Lichtenstein P, Baker MR
29 (5): 362-362 SEP 1999
Document type: Meeting Abstract Language: English Cited References: 0 Times Cited: 0
Karolinska Inst, Dept Med Epidemiol, Stockholm, Sweden
Bess & Paul Sigel Hebrew Acad, Bloomfield, CT USA
Sheldrake R, Lawlor C, Turney J
RIVISTA DI BIOLOGIA-BIOLOGY FORUM
91 (1): 57-73 JAN-APR 1998
Document type: Article Language: English Cited References: 14 Times Cited: 1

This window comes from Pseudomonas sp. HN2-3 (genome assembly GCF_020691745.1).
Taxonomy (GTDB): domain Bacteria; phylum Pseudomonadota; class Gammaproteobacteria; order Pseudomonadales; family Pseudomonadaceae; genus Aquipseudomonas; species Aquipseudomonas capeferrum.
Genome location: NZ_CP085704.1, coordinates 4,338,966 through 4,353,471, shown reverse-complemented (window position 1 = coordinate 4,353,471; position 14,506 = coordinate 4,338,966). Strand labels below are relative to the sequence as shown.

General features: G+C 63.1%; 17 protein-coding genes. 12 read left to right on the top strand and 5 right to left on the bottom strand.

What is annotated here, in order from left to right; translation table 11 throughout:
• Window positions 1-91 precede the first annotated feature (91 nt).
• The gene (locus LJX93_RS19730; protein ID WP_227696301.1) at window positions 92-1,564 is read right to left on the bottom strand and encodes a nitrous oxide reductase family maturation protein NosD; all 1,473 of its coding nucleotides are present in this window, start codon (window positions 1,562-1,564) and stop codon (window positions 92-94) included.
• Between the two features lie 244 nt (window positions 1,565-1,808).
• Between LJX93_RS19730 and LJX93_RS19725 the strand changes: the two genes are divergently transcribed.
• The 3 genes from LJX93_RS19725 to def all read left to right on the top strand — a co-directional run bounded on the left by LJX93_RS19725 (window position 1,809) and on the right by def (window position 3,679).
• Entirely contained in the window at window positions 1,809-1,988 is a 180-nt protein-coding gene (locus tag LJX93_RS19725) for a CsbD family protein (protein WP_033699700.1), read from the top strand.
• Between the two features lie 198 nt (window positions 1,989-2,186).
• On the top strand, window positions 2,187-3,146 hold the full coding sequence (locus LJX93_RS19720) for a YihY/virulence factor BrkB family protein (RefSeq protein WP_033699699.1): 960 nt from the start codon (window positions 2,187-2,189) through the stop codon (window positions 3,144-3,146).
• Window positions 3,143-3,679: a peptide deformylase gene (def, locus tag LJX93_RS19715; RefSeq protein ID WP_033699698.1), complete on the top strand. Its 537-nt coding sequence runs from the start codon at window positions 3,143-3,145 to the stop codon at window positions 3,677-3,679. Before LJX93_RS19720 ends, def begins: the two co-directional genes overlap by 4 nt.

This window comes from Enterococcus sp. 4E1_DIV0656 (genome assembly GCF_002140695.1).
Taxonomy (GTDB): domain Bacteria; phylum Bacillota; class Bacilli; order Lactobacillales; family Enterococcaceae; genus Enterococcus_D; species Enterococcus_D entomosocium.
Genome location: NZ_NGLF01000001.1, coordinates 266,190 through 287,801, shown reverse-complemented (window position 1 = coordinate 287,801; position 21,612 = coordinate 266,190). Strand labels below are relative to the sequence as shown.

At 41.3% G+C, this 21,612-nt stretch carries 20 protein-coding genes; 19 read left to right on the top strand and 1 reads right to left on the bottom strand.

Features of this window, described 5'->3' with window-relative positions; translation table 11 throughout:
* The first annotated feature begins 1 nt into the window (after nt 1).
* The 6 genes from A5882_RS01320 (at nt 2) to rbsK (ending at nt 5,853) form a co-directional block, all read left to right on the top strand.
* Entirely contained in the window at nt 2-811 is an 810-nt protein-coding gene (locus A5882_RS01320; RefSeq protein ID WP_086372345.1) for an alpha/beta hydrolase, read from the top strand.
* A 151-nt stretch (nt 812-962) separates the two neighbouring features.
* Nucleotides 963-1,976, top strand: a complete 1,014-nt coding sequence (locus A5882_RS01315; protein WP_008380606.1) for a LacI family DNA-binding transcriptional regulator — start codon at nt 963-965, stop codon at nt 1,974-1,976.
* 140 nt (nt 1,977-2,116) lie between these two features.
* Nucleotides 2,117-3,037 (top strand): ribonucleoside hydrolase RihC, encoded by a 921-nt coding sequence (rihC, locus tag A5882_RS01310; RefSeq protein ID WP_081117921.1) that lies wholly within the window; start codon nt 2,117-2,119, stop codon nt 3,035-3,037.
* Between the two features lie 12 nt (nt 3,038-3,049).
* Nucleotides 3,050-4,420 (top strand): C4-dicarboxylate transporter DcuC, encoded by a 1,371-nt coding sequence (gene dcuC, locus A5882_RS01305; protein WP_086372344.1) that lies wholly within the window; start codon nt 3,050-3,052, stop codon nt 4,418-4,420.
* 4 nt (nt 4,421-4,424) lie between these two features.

A survey was carried out by telephone in London to find out how many pet owners had observed seemingly telepathic abilities in their pets. 52% of dog owners claimed that their animals knew in advance when a member of the household war on the way home, compared with 24% of cat owners. Of the animals that reacted, 21% of dogs and 19% of cats were said to do so more than 10 minutes before the person's return. 73% of dog owners and 52% of cat owners said their pea knew when the owners were going out before they showed any signs of doing so. 43% of dog owners and 41% of cat owner's said their pets responded to their thoughts or silent commands; and 57% of dog owners and 37% of cat owners said their pea were sometimes telepathic with them. 46% of people with pets now and 37% of people without pets now said that they had known pets in the past that were telepathic. 39% of those with pets now and 38% of those currently without pets said they themselves had had psychic experience. But significantly fewer of those who had never kept pets had had psychic experiences themselves. The results of this survey are compared with two similar surveys in North-West England and in California. The general pattern was remarkably similar in these three very different locations, and shows that seemingly telepathic abilities in pets are common. in all locations dogs were more responsive than cats to their owners' thoughts and intentions. The potential for experimental investigations of these abilities is discussed.